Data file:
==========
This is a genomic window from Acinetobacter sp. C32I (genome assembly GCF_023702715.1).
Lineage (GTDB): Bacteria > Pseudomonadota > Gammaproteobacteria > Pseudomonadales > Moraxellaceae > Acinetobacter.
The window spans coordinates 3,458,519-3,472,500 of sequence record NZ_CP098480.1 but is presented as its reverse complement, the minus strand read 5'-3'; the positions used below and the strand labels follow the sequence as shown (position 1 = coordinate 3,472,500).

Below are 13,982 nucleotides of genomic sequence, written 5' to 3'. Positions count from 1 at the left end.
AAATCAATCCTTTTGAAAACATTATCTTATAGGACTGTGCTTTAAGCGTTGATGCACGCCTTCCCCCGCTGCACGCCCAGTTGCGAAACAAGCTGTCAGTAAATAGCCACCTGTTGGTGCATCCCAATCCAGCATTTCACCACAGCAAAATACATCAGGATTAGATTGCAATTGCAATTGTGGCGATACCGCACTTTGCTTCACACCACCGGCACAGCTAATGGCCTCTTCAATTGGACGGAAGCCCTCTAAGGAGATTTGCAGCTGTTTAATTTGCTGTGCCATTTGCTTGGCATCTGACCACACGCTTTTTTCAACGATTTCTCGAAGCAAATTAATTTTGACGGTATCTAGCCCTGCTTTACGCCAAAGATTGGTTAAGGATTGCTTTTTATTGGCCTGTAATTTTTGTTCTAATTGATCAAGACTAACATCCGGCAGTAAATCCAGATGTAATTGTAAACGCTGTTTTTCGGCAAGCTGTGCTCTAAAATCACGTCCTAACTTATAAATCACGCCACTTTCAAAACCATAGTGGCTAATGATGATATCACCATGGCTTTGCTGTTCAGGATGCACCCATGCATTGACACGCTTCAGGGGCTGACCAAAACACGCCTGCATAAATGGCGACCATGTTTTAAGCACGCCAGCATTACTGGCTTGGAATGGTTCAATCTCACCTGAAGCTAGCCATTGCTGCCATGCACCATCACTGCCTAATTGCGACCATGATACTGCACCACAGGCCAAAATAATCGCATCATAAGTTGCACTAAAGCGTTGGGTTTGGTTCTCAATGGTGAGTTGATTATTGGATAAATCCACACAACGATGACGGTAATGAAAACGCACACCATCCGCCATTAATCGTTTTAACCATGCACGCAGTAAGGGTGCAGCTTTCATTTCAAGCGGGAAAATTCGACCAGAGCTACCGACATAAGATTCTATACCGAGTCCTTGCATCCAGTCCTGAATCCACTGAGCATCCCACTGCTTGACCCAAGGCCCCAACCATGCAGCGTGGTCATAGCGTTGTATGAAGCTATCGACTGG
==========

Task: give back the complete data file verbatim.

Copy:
This is a genomic window from Acinetobacter sp. C32I (genome assembly GCF_023702715.1).
Lineage (GTDB): Bacteria > Pseudomonadota > Gammaproteobacteria > Pseudomonadales > Moraxellaceae > Acinetobacter.
The window spans coordinates 3,458,519-3,472,500 of sequence record NZ_CP098480.1 but is presented as its reverse complement, the minus strand read 5'-3'; the positions used below and the strand labels follow the sequence as shown (position 1 = coordinate 3,472,500).

Below are 13,982 nucleotides of genomic sequence, written 5' to 3'. Positions count from 1 at the left end.
AAATCAATCCTTTTGAAAACATTATCTTATAGGACTGTGCTTTAAGCGTTGATGCACGCCTTCCCCCGCTGCACGCCCAGTTGCGAAACAAGCTGTCAGTAAATAGCCACCTGTTGGTGCATCCCAATCCAGCATTTCACCACAGCAAAATACATCAGGATTAGATTGCAATTGCAATTGTGGCGATACCGCACTTTGCTTCACACCACCGGCACAGCTAATGGCCTCTTCAATTGGACGGAAGCCCTCTAAGGAGATTTGCAGCTGTTTAATTTGCTGTGCCATTTGCTTGGCATCTGACCACACGCTTTTTTCAACGATTTCTCGAAGCAAATTAATTTTGACGGTATCTAGCCCTGCTTTACGCCAAAGATTGGTTAAGGATTGCTTTTTATTGGCCTGTAATTTTTGTTCTAATTGATCAAGACTAACATCCGGCAGTAAATCCAGATGTAATTGTAAACGCTGTTTTTCGGCAAGCTGTGCTCTAAAATCACGTCCTAACTTATAAATCACGCCACTTTCAAAACCATAGTGGCTAATGATGATATCACCATGGCTTTGCTGTTCAGGATGCACCCATGCATTGACACGCTTCAGGGGCTGACCAAAACACGCCTGCATAAATGGCGACCATGTTTTAAGCACGCCAGCATTACTGGCTTGGAATGGTTCAATCTCACCTGAAGCTAGCCATTGCTGCCATGCACCATCACTGCCTAATTGCGACCATGATACTGCACCACAGGCCAAAATAATCGCATCATAAGTTGCACTAAAGCGTTGGGTTTGGTTCTCAATGGTGAGTTGATTATTGGATAAATCCACACAACGATGACGGTAATGAAAACGCACACCATCCGCCATTAATCGTTTTAACCATGCACGCAGTAAGGGTGCAGCTTTCATTTCAAGCGGGAAAATTCGACCAGAGCTACCGACATAAGATTCTATACCGAGTCCTTGCATCCAGTCCTGAATCCACTGAGCATCCCACTGCTTGACCCAAGGCCCCAACCATGCAGCGTGGTCATAGCGTTGTATGAAGCTATCGACTGG